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CT Radiomics Nomogram Shows Promise in Predicting Early Recurrence of Hepatocellular Carcinoma After Liver Transplant

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A new study showed that the computed tomography radiomics nomogram model had 21.7 percent higher accuracy, 16.7 percent higher sensitivity and 23.5 higher specificity in comparison to a clinical model in a validation cohort.

Approximately 780,000 people a year are diagnosed with hepatocellular carcinoma (HCC), which is reportedly the sixth most common cancer worldwide. While liver transplant has been recognized as an effective treatment for HCC, multiple studies have shown five-year recurrence rates ranging between 20 to 57.8 percent.

However, the authors of a new study suggested that a computed tomography (CT)-based radiomics nomogram may lead to earlier detection of HCC recurrence and possibly facilitate improved prognosis in this patient population.

In the retrospective study involving 151 patients with HCC who had a liver transplant, researchers found that a nomogram radiomics model demonstrated enhanced accuracy, sensitivity, and specificity in predicting the risk of early HCC recurrence after liver transplant in comparison to a radiomics clinical model that relied solely on preoperative clinical factors.

The clinical model, comprised of key clinical factors from a multivariate analysis, had 67.4 percent accuracy, 75 percent sensitivity and 64.7 percent specificity in a validation cohort for predicting early HCC recurrence, according to the study. The radiomics signature model, which incorporated 13 radiomics features from enhanced CT images, demonstrated 82.6 percent accuracy, 91.7 percent sensitivity and 79.4 percent specificity. The researchers said the nanogram model, which combined assessments of alpha-fetoprotein (AFP) and gamma-glutamyl transferase (GGT) with the radiomics signature, had 89.1 percent accuracy, 91.7 percent sensitivity and 88.2 percent specificity.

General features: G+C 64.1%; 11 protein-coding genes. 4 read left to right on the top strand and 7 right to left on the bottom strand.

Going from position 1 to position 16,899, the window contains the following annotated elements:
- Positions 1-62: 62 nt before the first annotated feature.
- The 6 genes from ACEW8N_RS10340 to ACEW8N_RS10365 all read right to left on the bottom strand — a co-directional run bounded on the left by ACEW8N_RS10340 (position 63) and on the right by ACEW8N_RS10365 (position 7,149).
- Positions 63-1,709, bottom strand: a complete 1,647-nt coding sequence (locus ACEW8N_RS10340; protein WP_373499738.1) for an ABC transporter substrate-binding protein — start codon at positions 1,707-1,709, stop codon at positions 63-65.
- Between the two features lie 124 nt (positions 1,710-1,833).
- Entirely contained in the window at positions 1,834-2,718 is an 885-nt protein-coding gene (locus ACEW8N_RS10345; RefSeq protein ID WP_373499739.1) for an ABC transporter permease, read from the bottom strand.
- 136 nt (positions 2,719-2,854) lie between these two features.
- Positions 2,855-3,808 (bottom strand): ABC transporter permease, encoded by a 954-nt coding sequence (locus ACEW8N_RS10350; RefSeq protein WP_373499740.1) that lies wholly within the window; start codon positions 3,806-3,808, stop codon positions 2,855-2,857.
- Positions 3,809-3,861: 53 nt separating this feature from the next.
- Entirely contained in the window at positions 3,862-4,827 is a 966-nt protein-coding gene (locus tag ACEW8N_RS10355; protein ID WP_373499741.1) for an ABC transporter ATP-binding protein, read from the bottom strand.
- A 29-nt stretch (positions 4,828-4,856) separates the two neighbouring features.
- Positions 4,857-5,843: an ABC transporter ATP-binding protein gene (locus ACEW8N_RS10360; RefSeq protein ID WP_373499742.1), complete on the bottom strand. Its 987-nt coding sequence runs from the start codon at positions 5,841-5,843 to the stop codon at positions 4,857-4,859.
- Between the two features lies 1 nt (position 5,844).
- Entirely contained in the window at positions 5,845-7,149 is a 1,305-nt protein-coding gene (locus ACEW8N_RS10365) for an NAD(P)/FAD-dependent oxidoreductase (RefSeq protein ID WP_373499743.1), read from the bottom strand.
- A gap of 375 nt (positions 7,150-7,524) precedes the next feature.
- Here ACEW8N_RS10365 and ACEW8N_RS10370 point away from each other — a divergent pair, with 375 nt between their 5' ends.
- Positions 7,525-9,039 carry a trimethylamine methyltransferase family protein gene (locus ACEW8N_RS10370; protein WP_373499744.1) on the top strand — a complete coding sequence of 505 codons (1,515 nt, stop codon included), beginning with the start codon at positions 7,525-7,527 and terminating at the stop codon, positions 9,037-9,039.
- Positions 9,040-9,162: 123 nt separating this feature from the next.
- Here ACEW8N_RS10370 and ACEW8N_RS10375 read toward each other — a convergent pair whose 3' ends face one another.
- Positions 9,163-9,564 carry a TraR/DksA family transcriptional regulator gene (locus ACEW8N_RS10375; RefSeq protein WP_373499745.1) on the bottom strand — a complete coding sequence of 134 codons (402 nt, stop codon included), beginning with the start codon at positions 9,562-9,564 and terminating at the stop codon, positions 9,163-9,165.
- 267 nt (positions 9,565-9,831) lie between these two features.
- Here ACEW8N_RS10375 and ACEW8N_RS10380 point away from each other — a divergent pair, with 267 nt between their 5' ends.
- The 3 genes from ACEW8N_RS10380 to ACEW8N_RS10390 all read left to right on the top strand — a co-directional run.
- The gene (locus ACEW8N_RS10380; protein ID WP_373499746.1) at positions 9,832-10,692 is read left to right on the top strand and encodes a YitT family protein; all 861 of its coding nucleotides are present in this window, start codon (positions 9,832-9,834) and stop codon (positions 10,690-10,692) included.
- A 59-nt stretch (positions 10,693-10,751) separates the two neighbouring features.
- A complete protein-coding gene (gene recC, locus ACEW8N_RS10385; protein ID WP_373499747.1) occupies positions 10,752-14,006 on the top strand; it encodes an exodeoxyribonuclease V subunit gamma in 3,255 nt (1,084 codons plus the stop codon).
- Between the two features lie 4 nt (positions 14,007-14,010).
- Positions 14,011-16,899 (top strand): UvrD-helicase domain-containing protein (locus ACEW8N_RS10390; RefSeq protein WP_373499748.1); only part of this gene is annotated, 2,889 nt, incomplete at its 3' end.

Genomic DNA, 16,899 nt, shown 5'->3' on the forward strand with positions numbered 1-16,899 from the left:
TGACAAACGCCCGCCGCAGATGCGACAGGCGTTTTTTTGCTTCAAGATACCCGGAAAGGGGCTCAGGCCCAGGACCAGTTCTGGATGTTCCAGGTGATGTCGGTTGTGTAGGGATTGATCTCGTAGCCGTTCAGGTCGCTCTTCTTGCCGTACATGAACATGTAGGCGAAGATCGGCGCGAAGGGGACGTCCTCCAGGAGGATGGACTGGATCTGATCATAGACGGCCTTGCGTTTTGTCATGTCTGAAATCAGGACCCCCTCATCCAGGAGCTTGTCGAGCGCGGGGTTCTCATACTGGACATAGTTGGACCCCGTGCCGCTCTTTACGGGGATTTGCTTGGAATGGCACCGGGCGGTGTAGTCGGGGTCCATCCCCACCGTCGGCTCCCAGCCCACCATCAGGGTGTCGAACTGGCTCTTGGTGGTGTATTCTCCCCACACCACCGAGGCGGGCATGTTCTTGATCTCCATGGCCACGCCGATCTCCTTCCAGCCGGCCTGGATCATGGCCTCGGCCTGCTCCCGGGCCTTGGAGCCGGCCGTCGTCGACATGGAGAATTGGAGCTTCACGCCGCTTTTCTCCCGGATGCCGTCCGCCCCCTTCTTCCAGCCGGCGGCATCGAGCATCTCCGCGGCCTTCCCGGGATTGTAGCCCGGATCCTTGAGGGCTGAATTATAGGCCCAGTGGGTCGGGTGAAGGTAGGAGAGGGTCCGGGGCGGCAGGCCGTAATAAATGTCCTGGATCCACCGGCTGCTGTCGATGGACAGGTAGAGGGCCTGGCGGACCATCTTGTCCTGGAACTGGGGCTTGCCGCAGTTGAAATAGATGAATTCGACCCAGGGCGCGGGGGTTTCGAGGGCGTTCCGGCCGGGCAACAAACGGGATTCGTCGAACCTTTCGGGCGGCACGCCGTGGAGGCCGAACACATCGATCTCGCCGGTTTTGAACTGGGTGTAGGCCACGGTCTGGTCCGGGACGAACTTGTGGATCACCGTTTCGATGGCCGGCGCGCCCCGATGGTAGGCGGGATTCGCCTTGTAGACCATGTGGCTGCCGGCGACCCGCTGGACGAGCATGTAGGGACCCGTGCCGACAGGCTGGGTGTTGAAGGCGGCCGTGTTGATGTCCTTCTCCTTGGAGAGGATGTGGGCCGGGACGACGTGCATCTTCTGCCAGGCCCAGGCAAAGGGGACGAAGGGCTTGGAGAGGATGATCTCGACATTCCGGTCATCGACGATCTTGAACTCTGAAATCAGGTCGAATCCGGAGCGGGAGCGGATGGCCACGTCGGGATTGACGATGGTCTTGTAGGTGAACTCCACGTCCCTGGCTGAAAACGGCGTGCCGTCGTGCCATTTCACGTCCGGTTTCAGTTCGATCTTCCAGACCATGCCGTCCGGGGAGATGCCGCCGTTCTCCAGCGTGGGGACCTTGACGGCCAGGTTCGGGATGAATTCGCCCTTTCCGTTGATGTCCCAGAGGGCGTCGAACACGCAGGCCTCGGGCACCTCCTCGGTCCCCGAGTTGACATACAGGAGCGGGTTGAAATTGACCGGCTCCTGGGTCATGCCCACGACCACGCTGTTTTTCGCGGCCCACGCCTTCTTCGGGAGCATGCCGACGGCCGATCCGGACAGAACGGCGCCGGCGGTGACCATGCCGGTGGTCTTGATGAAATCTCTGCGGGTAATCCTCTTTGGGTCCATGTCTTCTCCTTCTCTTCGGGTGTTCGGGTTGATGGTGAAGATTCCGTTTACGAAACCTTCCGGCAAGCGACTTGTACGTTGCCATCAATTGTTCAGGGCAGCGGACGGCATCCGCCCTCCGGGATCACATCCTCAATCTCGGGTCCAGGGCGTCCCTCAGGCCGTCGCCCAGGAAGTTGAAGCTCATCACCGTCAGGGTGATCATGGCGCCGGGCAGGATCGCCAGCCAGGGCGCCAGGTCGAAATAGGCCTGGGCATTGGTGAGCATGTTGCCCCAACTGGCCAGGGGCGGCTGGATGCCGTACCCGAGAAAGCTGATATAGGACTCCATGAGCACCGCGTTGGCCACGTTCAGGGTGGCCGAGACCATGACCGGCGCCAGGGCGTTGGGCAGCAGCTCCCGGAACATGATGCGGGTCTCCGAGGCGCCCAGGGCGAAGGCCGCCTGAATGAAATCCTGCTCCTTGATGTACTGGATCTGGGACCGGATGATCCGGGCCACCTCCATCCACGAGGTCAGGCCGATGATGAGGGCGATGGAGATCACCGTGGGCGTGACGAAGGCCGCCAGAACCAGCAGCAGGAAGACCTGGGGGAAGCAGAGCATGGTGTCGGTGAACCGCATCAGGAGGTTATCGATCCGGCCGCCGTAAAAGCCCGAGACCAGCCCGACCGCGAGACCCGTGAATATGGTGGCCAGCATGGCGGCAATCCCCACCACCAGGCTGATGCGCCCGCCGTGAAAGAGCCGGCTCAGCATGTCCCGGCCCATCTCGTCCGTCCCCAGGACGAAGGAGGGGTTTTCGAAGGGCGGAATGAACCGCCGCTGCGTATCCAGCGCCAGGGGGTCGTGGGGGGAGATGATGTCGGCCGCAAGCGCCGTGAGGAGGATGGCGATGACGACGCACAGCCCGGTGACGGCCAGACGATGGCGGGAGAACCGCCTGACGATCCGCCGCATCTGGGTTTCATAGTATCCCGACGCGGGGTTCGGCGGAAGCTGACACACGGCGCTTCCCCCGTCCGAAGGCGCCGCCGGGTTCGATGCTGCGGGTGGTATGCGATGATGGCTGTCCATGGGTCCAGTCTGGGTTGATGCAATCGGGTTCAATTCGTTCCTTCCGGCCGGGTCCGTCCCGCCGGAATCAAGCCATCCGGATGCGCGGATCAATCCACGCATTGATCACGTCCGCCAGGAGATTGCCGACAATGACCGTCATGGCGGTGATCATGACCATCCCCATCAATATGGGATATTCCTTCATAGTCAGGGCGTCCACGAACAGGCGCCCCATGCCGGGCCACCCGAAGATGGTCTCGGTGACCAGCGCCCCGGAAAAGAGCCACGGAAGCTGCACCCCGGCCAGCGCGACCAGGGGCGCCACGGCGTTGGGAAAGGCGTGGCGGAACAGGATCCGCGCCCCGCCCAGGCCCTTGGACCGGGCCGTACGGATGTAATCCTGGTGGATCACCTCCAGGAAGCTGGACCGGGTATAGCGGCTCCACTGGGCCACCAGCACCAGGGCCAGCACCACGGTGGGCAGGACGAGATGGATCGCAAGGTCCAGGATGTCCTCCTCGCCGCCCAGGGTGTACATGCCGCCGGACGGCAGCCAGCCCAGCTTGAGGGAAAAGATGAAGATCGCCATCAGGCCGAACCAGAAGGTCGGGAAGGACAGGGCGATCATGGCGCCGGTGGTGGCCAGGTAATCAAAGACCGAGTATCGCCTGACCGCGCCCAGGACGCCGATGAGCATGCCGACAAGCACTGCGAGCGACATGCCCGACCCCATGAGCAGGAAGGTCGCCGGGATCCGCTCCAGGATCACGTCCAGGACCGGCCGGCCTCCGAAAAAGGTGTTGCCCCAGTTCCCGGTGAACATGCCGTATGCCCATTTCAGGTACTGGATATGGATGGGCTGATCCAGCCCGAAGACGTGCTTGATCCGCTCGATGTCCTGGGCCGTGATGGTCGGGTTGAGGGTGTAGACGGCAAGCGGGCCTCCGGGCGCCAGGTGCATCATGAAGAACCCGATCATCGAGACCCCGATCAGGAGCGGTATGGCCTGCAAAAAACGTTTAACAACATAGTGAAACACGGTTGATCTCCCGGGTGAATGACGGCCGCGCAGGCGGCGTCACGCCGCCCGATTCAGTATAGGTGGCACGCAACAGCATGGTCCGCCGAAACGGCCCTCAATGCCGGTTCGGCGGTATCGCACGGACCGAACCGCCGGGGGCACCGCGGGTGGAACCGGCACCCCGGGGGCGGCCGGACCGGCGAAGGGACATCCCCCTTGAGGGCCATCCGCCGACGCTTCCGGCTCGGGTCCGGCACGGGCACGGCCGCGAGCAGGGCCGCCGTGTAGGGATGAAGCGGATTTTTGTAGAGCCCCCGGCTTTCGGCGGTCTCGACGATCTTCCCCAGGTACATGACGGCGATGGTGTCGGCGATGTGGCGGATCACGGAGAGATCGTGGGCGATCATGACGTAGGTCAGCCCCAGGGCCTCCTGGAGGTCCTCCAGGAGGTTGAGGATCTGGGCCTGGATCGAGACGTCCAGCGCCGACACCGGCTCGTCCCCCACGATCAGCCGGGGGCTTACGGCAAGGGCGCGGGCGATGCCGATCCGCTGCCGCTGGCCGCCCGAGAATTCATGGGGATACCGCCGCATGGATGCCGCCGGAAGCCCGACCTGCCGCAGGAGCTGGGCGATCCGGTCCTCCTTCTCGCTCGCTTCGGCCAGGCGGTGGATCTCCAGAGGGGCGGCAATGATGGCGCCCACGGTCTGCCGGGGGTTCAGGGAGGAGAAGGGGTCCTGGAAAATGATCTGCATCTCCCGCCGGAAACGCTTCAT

“These findings demonstrated that the nomogram noninvasively and effectively assessed the risk of early recurrence with better clinical usefulness than the clinical model,” wrote Jing-Wei Zhao, Ph.D., who is affiliated with the Zhejiang University School of Medicine in China, and colleagues.

While tumor diameter and differentiation as well as microvascular invasion (MVI) and AFP are key factors when it comes to the development of HCC recurrence after liver transplant, the study authors said they do not sufficiently capture the full biological characteristics of solid tumors that are heterogeneous in nature.

“Radiomics offers the advantage of detecting the whole tumor, which can provide heterogeneity information and improve the accuracy of clinical decision-making,” added Zhao and colleagues. “Radiomics can analyze various tumor images and then predict patient prognosis.”

In regard to study limitations, the authors acknowledged the data coming from a retrospective, single-center study and that one CT scanner was used to acquire the images in the study. They also pointed out that most of the patients in the study cohort had hepatitis B virus, which may hamper broader application of the results.

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